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Tandy 1000 A/EX/HX DMA speed-up

Trixter

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The microsecond timings are run-once; they are neither an average, nor a count. Interrupts are always disabled while any individual test is occuring.

The calculation of the Score that gets into the database is also done with interrupts disabled, so that is also fine. The realtime Score, however, is done with interrupts enabled between each run to increase the responsiveness of that screen. I am not surprised that moving the mouse or smashing the keys can affect it, because I've done that myself :) The microsecond timings shouldn't vary that much since interrupts are disabled while each one runs; any variance would be small due to DRAM refresh. But the Score can indeed jump.

I could alter the realtime display so that interrupts are disabled while the Score is being calculated, but that runs the risk of borking system processes that handle communication, like mouse or network card drivers. It's bad form to disable interrupts for too long. So, for best results in the realtime display, boot clean and don't touch anything :)
 

Eudimorphodon

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The calculation of the Score that gets into the database is also done with interrupts disabled, so that is also fine.

I suppose that could explain the difference in the case of the 7/8 disconnect between interactive and database add on the EX's recorded score. The head-scratcher for me is why the HX's "straight to database" score was lower than the saved one, unless PC Anywhere manages to hook onto *something* itself that lets it butt in during the score generation. (If I divide 50ms by the respective microsecond timings I get a possible 6.039 loops in 50ms for my HX+PC Anywhere vs. 5.58 loops for the canonical EX record... which now has me scratching my head how it scored a six, unless there's some variance in how tight the timing is for that 50ms period and it managed to round it up.)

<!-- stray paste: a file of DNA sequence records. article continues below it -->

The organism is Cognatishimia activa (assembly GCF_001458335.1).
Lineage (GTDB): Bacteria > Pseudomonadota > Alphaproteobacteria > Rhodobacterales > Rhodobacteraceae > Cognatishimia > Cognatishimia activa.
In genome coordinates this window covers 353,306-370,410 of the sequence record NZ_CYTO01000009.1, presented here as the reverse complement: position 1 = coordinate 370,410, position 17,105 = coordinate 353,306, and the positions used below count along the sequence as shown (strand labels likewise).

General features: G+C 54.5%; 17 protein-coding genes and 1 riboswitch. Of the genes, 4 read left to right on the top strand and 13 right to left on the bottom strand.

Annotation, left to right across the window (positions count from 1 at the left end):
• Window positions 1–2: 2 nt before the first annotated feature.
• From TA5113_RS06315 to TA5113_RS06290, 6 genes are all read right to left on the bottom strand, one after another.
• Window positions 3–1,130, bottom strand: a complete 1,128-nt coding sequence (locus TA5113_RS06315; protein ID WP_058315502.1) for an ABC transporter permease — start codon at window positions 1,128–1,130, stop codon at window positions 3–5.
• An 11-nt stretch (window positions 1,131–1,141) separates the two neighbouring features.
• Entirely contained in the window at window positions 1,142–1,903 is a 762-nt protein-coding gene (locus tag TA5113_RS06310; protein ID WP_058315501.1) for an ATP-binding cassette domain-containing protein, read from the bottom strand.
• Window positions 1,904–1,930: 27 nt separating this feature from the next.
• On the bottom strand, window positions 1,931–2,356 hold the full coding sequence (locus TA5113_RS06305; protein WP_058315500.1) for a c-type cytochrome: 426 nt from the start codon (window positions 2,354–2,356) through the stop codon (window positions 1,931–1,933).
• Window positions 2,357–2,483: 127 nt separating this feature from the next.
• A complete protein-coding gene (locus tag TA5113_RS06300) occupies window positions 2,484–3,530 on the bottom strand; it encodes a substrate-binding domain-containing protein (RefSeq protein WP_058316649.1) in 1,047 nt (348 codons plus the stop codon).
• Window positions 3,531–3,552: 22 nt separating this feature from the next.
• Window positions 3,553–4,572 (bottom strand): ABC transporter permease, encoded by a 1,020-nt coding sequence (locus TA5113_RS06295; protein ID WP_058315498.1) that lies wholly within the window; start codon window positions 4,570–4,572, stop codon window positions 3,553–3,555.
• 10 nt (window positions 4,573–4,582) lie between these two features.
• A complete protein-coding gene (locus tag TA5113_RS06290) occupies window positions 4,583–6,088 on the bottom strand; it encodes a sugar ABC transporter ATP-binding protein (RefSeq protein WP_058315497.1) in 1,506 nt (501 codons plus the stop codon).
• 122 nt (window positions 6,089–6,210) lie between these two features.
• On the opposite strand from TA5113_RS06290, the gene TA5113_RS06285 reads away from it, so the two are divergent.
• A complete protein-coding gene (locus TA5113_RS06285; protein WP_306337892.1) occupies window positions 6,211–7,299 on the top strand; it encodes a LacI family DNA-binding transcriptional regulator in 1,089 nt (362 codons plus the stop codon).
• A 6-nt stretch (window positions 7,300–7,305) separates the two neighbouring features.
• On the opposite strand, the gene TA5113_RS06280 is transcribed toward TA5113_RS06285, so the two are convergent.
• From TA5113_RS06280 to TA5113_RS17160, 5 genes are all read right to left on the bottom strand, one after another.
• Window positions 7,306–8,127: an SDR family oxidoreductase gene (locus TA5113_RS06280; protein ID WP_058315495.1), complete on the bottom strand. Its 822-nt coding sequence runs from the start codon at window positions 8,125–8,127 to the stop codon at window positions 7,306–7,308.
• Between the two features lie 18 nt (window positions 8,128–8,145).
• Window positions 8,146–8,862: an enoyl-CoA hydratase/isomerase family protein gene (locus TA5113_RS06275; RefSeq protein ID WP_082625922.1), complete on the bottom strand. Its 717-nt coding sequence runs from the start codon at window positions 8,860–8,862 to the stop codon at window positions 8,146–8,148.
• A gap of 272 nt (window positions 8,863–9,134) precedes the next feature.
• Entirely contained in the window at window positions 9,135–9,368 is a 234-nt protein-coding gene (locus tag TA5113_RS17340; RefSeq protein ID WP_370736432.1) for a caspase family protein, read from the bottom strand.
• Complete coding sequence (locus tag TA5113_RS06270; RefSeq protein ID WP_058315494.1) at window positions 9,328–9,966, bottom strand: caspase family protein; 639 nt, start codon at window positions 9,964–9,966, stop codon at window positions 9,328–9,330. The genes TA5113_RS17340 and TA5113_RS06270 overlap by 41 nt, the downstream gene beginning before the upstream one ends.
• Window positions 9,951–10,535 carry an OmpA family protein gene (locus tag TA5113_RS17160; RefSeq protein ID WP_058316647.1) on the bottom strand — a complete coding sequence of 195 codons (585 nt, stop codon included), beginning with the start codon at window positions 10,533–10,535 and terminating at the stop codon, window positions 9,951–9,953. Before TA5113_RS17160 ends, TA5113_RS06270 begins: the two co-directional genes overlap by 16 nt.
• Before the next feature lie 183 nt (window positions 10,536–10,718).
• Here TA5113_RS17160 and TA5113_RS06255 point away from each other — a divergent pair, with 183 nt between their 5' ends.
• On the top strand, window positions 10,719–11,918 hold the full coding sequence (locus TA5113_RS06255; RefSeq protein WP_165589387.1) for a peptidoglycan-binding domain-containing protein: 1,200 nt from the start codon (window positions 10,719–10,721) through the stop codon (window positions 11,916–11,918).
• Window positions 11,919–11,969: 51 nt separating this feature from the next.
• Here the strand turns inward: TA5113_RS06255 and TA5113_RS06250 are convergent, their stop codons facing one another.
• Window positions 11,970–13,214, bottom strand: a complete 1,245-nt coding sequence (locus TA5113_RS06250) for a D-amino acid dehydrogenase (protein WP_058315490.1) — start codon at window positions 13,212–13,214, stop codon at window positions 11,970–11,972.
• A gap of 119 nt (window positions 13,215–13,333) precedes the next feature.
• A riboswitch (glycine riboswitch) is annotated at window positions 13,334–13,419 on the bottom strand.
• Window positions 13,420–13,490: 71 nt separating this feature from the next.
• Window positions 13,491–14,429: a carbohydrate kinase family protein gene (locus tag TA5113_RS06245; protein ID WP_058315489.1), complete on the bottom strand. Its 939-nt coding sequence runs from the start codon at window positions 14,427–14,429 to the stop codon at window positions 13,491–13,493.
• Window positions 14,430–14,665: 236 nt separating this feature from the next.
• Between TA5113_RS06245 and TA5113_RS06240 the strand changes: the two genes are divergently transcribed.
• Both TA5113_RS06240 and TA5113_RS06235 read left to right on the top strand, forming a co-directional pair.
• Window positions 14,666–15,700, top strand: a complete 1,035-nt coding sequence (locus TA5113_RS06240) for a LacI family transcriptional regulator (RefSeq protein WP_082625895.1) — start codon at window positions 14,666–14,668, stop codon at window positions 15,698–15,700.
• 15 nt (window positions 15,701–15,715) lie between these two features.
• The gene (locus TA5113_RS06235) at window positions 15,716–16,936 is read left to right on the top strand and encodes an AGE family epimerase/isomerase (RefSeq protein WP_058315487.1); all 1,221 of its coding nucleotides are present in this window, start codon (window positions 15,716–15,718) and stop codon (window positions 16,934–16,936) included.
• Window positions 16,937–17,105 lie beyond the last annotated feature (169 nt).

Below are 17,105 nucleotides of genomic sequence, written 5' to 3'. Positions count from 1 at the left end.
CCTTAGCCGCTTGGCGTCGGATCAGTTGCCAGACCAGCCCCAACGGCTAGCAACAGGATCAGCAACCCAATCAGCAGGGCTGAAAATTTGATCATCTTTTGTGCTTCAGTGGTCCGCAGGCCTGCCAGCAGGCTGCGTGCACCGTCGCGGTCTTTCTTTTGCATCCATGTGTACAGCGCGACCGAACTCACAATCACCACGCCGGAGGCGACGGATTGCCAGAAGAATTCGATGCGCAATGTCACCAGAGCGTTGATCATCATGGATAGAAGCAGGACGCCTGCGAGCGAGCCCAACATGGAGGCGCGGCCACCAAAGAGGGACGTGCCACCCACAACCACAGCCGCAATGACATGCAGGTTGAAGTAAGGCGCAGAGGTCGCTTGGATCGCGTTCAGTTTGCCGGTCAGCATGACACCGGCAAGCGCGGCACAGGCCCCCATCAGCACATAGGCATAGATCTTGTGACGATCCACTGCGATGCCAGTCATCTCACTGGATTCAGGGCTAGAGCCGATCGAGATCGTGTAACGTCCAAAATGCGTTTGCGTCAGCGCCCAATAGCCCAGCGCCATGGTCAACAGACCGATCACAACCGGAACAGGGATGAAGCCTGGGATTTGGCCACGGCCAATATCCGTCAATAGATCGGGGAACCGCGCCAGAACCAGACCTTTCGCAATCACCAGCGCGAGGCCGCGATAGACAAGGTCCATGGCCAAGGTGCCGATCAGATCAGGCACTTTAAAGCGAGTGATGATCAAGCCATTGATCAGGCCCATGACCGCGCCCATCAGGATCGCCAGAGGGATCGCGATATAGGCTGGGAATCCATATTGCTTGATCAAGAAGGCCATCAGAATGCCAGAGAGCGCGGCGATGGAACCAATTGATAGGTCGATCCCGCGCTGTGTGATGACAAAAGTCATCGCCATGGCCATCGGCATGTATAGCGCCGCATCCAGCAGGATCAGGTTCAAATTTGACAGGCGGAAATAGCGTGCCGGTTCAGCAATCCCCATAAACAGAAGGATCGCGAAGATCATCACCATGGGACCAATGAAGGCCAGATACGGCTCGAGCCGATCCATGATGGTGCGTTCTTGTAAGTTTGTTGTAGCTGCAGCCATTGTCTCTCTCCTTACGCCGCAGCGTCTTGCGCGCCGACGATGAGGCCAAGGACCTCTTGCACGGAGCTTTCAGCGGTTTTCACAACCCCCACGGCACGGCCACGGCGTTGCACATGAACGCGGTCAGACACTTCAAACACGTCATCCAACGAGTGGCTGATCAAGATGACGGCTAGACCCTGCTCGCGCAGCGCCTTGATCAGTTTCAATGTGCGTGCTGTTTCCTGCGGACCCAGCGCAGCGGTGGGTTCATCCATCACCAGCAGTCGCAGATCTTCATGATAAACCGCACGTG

Anyway. I guess I'll just remember if I'm looking for itty bitty differences I should stick to the individual microsecond timings.
 
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Trixter

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I'll make that code change by the end of the weekend and then update this thread when it's uploaded.

I guess I should have written "end of the year", sorry about that. New release is up: https://github.com/MobyGamer/TOPBENCH/releases/tag/0.40

The main update is that the Benchmark->Compare screen is now much clearer as to what is being compared. Systems with identical SCOREs are considered equal speed (as was always the original design). Also, each test suite's microsecond timing numbers are highlighted with a speed factor printed next to them if they're faster than the other system, so that you can see exactly why/how a system differs from another. This should make your "itty bitty differences" comparisons easier.

I hope this addresses your concerns, but if not, let me know.
 

Eudimorphodon

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I hope this addresses your concerns, but if not, let me know.

Thank you. I'll be sure to take a look at it ASAP.

And, really, I don't think there were "concerns" really, it was mostly just having to actually grok what the aggregate numbers *meant*. The only remaining thing at all my list is just wondering why the machines I've tested are so *reliable* about scoring one higher in "add to database" than they are on on the interactive screen. IE, here's a screenshot showing the machine comparing itself to itself. (The 1 microsecond difference under "opcodes" would flip back and forth, otherwise all the numbers are rock solid.)

speedshot.jpg

I'm guessing it's just a matter of machines like this being so slow that having interrupts enabled at all makes the difference in loop count, even if you don't touch anything. (It's off even if I don't load a mouse driver, etc. Happens with the 8088 installed as well, although in that case it's the difference between a 6 and a 5 instead of an 8 or a 7.) :)
 
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